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How to ensure RPA delivers

With all the industry hype and confusing claims coming from various robotic process automation vendors, gaining clarity on the “different flavors” of this software is now a major issue. Without a definitive understanding of what robotic process automation is, organizations risk choosing the wrong options. Gartner agrees and predicts that through 2021, 40% of enterprises will have robotic process automation buyer’s remorse due to misaligned, siloed usage and inability to scale. Unfortunately, these issues typically reveal themselves after a proof of concept has been completed and attempts are made to scale automation programs more broadly.

To avoid these pitfalls, robotic process automation (RPA) must enable operational agility while not replicating slow and expensive IT projects, and still meet all the governance, security and compliance requirements. To achieve these goals, RPA must be underpinned by no-code, collaborative, business-led design principles that offer a platform for humans and digital workers to deliver automation capabilities. RPA must also deliver on its promise of being a potentially transformative tool — especially at scale — by enabling business users to inject greater speed, accuracy, productivity, efficiency and innovation.

To fully realize these outcomes, here are few key must haves to consider when selecting RPA technology:

A no-code, business driven initiative

Due to a scarcity of software development skills, those RPA technologies that require coding effort will soon be stuck in the work queue and suffer the same delays as traditional IT projects. The IT department’s proper role in RPA should simply be to uphold the necessary governance, security and compliance requirements for business-sustainable transformation.

Therefore, consider a connected-RPA platform that solves the long-standing integration challenge of system interoperability by repurposing the user interface and providing code-free connectivity with any system. This innovation also enables digital workers to use and access the same IT systems and mechanisms as humans, so they can automate processes over any past, present and future system independently of machine APIs.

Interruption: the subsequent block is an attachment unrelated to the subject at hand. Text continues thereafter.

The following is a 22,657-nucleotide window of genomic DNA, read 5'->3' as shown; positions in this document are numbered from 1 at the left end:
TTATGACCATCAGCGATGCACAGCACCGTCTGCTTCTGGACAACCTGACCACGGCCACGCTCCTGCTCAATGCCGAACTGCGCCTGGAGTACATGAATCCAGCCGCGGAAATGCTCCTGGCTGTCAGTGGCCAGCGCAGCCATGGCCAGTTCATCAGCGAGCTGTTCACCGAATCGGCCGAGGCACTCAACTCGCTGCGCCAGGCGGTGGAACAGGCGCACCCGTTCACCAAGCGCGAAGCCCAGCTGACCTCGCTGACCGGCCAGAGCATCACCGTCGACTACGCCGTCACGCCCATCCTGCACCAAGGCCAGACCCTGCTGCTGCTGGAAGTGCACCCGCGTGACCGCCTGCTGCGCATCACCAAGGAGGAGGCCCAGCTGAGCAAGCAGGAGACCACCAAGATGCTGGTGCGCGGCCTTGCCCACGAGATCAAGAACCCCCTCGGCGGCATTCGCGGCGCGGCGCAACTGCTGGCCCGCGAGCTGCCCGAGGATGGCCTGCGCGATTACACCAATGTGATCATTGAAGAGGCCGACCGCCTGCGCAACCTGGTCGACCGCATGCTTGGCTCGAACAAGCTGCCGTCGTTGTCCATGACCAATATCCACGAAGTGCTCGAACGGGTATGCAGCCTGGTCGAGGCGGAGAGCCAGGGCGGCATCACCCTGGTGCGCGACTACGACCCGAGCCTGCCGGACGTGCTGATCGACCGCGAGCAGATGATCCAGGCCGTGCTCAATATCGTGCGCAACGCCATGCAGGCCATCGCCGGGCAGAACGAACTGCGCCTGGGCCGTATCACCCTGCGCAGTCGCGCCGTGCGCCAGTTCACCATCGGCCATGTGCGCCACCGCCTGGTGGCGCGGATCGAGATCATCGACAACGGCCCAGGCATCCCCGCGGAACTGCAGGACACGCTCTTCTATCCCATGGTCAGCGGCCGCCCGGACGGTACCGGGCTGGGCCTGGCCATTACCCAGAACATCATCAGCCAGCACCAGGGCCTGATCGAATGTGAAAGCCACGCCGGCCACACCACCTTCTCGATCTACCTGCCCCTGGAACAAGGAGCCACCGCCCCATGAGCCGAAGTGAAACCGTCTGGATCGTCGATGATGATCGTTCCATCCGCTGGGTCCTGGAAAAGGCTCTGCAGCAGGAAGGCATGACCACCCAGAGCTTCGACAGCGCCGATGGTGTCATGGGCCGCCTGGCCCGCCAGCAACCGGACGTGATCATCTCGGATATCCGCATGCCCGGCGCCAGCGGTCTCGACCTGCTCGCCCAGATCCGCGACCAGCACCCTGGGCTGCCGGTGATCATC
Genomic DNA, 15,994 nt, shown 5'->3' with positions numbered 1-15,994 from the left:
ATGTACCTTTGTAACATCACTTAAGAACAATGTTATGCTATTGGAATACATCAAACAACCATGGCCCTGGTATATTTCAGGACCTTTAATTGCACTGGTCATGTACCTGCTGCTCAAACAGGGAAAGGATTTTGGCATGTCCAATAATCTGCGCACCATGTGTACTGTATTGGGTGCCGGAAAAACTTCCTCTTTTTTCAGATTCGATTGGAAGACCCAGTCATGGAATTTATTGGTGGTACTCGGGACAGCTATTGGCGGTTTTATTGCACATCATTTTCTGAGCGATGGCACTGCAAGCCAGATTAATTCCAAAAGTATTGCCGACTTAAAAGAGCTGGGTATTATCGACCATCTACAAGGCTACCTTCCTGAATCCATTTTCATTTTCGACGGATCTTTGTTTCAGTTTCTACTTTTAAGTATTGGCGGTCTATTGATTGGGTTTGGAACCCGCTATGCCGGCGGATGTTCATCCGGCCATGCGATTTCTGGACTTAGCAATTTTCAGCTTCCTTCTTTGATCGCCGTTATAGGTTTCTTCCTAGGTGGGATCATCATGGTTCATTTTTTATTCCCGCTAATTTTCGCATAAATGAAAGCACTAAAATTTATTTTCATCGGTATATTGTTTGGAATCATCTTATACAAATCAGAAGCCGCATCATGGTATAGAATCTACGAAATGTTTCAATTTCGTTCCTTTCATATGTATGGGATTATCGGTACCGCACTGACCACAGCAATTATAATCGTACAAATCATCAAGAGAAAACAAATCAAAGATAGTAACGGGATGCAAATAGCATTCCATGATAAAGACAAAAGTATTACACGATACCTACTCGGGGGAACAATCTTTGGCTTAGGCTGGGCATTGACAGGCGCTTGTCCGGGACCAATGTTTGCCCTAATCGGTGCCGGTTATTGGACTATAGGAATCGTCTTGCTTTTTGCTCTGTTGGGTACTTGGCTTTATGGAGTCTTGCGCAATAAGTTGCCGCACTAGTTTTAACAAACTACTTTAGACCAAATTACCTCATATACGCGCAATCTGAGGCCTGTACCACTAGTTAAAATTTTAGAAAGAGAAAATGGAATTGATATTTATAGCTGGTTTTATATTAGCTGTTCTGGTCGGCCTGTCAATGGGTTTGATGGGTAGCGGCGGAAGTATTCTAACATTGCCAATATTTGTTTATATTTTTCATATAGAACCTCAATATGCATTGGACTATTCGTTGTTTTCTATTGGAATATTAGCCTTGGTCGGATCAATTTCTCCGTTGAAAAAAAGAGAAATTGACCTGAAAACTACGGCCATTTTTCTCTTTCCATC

Being business-led also means that non-technical users shouldn’t have to build or program digital workers. They should be able to use an intuitive OS to train and control them by creating automated processes by drawing and designing process flowcharts, then publishing them to a secure, central system. While designing the processes, users orchestrate a unique process definition language that both robots and humans understand, which also eliminates the need for coding.

Deliver real value

To offer real business benefits, a digital worker should also be a pre-built, highly productive, human-like, multi-tasking, full-service, modular and autonomous device that understands the context of processing tasks. These intelligent capabilities enable them to perform activities in the same way as humans rob, though faster and more accurately while also working with and learning from humans, other robots and systems.

The universal system connectivity of these digital workers can also enable business users to deploy AI, natural language processing, intelligent optical character recognition, communication analytics, process optimization and machine learning capabilities.

Drive collaboration and scale